Calling ALL Girls
Updated: Aug 19
When I arrive at the airport for a normal day of flight training, the effort I put into my appearance is minimal. I don’t wear any makeup, I pull my hair into a ponytail or a bun, and I wear athletic clothes. I have always been very minimalistic when it comes to my appearance. I love dressing up and putting on make-up, but I typically reserve it for special occasions or outings. But, do I fault girls that choose to go to the airport in cute outfits and a full face of make-up? Absolutely not. Actually, I am genuinely impressed with how they can look so flawless in the 90-degree Alabama heat!
After being in a training environment for what’s going on 4+ years now, I unfortunately have heard my fair share of people’s unwarranted opinions on other’s piloting capabilities. While I have yet to explicitly hear anyone knock someone’s skillset for solely “being a girl,” I have picked up on an interesting theme. The “girly” pilots’ skills get dismissed more than any other type of person. And the worst part is this: I hear a lot of these comments from other girls. Girls - we can and need to do better!
Aviation has historically been male dominated, so I think that a lot of people inside and outside of the industry have falsely assumed that if a girl wants to be in aviation, they can’t be girly. If you are girly, you are perceived as unauthoritative and too superficial to get down and dirty with the systems. The idea is that if you want to be in aviation, you better get ready to be “one of the boys.” When in reality, if you want to be “one of the boys,” great. If you don’t want to, then also great.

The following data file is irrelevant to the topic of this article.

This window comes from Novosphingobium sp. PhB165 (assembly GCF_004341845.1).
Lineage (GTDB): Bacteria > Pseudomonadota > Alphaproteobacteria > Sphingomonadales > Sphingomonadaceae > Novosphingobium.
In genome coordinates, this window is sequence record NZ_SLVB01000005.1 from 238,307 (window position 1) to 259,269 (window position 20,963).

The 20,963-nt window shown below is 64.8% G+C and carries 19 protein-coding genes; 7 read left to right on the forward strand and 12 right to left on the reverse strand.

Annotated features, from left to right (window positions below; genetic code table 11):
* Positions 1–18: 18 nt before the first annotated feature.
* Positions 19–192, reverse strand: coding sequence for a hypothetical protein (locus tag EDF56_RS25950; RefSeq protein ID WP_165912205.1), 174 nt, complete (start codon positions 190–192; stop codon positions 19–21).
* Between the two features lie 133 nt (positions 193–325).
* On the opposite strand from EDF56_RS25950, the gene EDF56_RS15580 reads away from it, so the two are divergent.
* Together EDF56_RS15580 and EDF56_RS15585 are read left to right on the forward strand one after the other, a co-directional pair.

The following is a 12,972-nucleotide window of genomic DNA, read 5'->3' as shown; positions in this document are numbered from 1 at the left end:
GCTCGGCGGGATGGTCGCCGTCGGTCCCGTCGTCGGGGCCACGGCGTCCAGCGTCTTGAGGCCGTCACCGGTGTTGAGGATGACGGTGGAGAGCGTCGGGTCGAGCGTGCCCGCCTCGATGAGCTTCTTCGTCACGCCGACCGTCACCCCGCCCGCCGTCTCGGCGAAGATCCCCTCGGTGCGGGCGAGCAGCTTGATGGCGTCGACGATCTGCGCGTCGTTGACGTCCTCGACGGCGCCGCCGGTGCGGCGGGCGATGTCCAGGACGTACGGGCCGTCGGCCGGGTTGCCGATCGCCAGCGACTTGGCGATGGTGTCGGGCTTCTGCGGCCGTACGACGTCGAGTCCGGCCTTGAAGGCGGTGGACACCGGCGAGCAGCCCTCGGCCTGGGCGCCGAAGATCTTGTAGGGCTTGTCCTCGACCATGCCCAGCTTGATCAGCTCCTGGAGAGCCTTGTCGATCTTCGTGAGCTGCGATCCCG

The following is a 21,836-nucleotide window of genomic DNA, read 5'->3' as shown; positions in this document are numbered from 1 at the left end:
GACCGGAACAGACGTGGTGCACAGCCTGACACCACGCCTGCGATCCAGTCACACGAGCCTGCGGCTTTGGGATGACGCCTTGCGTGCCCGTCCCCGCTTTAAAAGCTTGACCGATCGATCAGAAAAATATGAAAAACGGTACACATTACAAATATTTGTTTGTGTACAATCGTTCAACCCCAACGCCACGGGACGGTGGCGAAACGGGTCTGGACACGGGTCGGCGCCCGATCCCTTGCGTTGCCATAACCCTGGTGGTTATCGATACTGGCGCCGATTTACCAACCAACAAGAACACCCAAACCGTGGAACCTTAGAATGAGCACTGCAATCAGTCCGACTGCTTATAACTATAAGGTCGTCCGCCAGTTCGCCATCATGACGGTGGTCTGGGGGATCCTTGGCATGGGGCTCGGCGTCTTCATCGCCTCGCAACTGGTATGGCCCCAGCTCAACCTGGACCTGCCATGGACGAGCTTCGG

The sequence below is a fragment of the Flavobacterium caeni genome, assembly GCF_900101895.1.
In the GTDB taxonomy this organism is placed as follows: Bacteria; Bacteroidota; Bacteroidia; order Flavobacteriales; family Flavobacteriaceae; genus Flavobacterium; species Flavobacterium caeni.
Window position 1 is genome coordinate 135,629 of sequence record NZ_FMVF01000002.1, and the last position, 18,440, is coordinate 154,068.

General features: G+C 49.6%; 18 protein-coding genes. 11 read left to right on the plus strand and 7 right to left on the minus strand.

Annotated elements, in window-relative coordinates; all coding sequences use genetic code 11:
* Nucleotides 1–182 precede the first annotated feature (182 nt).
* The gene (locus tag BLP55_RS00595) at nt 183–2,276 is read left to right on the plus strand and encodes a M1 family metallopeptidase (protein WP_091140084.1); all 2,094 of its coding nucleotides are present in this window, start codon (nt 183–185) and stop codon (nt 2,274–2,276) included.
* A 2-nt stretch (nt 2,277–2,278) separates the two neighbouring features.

Inclusiveness doesn’t come from just having all genders in our industry. Inclusiveness comes from having and welcoming all types of personalities. However you chose to express yourself and what you do to make yourself feel confident should not hinder your piloting reputation. In fact, that’s one of the reasons why I liked aviation. It was concrete. Good piloting skills are good piloting skills regardless of who they come from, and everyone meets the same requirements to get the same qualifications.
Don’t get me wrong, I am a firm believer that this type of “flight school gossip” is wrong to any type of student. A flight school is a flight school for a reason. People are in training. They are going to make mistakes, and the training environment is the place to go ahead and make those mistakes. But, by repetitively focusing on the “pretty” girls, aviation is not going to become the inclusive industry that it needs to be.
Mattie is a CFII at Auburn University, where she recently graduated with a degree in Professional Flight. She enjoys drinking her morning coffee, traveling, and spending time with friends and family. Mattie is looking forward to a successful and fulfilling career as a professional pilot whether it be in the business aviation industry or the airline industry.